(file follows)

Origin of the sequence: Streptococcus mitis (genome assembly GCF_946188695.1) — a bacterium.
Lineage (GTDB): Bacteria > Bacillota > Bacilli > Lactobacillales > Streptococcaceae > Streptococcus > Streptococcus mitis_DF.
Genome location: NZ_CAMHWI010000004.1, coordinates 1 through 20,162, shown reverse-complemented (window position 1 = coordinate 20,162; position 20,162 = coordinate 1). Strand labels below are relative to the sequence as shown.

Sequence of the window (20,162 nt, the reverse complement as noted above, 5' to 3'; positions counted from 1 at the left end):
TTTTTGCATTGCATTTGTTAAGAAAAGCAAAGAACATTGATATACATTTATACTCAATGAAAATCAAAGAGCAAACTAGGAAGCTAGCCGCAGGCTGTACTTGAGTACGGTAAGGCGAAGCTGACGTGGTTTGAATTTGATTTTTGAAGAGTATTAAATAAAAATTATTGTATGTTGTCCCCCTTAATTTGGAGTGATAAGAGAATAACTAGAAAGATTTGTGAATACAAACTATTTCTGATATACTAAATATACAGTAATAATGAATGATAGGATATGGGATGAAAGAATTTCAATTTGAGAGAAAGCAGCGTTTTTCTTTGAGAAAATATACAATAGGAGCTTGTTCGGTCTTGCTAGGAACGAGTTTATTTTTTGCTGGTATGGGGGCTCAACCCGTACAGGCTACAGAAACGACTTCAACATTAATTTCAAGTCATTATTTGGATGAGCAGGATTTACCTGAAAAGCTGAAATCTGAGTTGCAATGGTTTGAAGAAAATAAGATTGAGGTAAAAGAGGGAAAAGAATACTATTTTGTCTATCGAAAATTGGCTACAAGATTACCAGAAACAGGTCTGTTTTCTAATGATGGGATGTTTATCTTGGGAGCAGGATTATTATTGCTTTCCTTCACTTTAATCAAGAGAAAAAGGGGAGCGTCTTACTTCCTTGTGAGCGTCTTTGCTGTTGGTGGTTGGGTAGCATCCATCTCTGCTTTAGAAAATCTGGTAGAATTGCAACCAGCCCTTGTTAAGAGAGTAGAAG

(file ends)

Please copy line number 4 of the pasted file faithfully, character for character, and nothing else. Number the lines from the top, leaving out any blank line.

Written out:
Sequence of the window (20,162 nt, the reverse complement as noted above, 5' to 3'; positions counted from 1 at the left end):